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Thread: Convolution of two independent random variables

  1. #1
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    Convolution of two independent random variables

    Consider two independent random variables
    X and Y:
    Let fX(x) = 1 -(x/2) if 0 <=x <=2 and 0 otherwise.
    Let fY (y) = 2 -2y for 0 <=y <=1 and 0 otherwise..

    otherwise. Find the probability density function of Z=
    X + Y:

    I am having problem in calculating the limits ......
    Please provide some help....
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  2. #2
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    In this case,
    $\displaystyle 0 \leq x \leq 2$

    $\displaystyle 0 \leq y \leq 1$

    So $\displaystyle f_y(z-x)$ is only defined for $\displaystyle 0 \leq z-x \leq 1$

    $\displaystyle \rightarrow z \geq x \geq z-1$

    but in any case $\displaystyle 0 \leq x \leq 2$

    So i think the lower bound on x is max(z-1,0)
    and the upper bound is min(z,2)

    $\displaystyle \displaystyle f_z(z) = \int_{x=max(z-1,0)}^{x=min(z,2)} f_x(x)f_y(z-x) dx$

    for 0 < z < 3

    You need to evaluate the integral seperately for the cases where
    z < 1
    1< z <2
    2 < z < 3

    ....i think
    Last edited by SpringFan25; Jun 23rd 2010 at 02:59 PM.
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  3. #3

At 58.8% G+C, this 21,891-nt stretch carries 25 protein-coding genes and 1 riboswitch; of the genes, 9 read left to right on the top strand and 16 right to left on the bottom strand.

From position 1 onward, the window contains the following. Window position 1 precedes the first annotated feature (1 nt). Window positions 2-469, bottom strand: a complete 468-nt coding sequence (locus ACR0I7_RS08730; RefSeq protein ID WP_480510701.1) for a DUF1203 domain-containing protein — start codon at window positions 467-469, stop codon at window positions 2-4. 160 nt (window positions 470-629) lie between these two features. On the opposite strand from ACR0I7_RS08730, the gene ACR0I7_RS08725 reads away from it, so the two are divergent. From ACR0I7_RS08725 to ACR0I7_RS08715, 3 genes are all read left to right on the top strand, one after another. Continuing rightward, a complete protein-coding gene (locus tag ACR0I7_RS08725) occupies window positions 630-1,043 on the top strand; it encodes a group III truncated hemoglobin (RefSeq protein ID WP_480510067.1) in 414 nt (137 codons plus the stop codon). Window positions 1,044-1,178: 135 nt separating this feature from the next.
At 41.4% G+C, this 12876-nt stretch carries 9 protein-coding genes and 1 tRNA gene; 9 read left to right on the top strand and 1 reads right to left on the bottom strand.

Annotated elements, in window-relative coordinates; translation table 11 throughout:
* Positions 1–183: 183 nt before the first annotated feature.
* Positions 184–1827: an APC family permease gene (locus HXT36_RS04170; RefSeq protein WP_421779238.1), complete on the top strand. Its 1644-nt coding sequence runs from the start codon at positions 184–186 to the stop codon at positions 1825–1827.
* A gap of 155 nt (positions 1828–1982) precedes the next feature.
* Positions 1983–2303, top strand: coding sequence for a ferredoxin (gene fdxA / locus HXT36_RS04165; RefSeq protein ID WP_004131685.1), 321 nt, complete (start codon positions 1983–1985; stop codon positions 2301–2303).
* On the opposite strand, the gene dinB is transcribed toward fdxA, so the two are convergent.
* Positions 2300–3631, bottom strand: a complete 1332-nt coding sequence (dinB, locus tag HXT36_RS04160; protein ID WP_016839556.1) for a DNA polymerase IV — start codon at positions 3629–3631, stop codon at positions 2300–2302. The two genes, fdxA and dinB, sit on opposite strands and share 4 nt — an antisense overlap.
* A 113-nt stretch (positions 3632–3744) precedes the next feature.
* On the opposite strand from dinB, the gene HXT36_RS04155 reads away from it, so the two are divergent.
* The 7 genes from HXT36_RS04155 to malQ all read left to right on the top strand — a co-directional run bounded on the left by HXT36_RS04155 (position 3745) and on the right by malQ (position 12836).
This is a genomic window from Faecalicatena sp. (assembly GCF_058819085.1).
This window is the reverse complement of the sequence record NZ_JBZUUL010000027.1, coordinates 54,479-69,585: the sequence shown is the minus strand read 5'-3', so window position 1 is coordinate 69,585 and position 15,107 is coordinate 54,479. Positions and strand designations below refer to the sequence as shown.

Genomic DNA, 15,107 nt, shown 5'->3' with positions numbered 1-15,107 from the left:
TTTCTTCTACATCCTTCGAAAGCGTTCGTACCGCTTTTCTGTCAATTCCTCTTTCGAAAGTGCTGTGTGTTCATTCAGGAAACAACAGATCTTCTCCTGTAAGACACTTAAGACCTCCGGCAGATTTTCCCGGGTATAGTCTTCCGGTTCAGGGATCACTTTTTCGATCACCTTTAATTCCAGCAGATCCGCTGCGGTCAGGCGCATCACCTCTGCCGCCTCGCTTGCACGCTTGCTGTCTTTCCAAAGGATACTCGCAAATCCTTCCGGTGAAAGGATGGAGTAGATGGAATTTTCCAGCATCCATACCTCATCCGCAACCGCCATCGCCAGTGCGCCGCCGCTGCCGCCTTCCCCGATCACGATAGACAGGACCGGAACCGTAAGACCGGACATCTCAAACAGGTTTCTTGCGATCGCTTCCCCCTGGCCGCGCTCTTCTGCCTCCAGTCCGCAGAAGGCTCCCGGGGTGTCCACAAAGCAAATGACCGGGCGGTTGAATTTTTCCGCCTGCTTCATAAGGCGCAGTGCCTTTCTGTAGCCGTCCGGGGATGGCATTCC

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    Quote Originally Posted by Pushpa View Post
    Consider two independent random variables





    X and Y:

    Let fX(x) = 1 -(x/2) if 0 <=x <=2 and 0 otherwise.
    Let fY (y) = 2 -2y for 0 <=y <=1 and 0 otherwise..
    otherwise. Find the probability density function of Z=X + Y:

    I am having problem in calculating the limits ......
    Please provide some help....
    Here is how I would do it if using convolutions:

    $\displaystyle h(z) = \int_{- \infty}^{+ \infty} f_X(z - y) \cdot f_Y(y) \, dy = \int_0^1 f_X(z - y) (2 - 2y) \, dy$


    since the support of $\displaystyle f_Y(y)$ is $\displaystyle 0 \leq y \leq 1$ and where $\displaystyle f_X(z - y) = \left\{ \begin{array}{ll} 1 - \frac{z-y}{2}, & 0 \leq z - y \leq 2 \Rightarrow -z \leq -y \leq 2 - z \Rightarrow z - 2 \leq y \leq z \\ 0 & \text{otherwise} \end{array} \right.$.


    Note that $\displaystyle 0 \leq x \leq 2$ and $\displaystyle 0 \leq y \leq 1$ and so it follows that the support of $\displaystyle Z = X + Y$ is $\displaystyle 0 \leq z \leq 3$.


    To see the required integral limits, draw on the one set of y-z axes the lines y = 1, y = z and y = z - 2 over the domain $\displaystyle 0 \leq z \leq 3$. It follows that there are four cases (corresponding to the four regions defined by these lines) to consider:


    Case 1: $\displaystyle 0 \leq z \leq 1$. $\displaystyle h(z) = \int_{0}^{z} \left( 1 - \frac{z - y}{2} \right) (2 - 2y) \, dy = .... $


    Case 2: $\displaystyle 1 < z \leq 2$. $\displaystyle h(z) = \int_{0}^{1} \left( 1 - \frac{z - y}{2} \right) (2 - 2y) \, dy = .... $


    Case 3: $\displaystyle 2 < z \leq 3$. $\displaystyle h(z) = \int_{z-2}^{1} \left( 1 - \frac{z - y}{2} \right) (2 - 2y) \, dy = .... $


    Case 4: $\displaystyle z < 0$ or $\displaystyle z > 3$. $\displaystyle h(z) = 0$.
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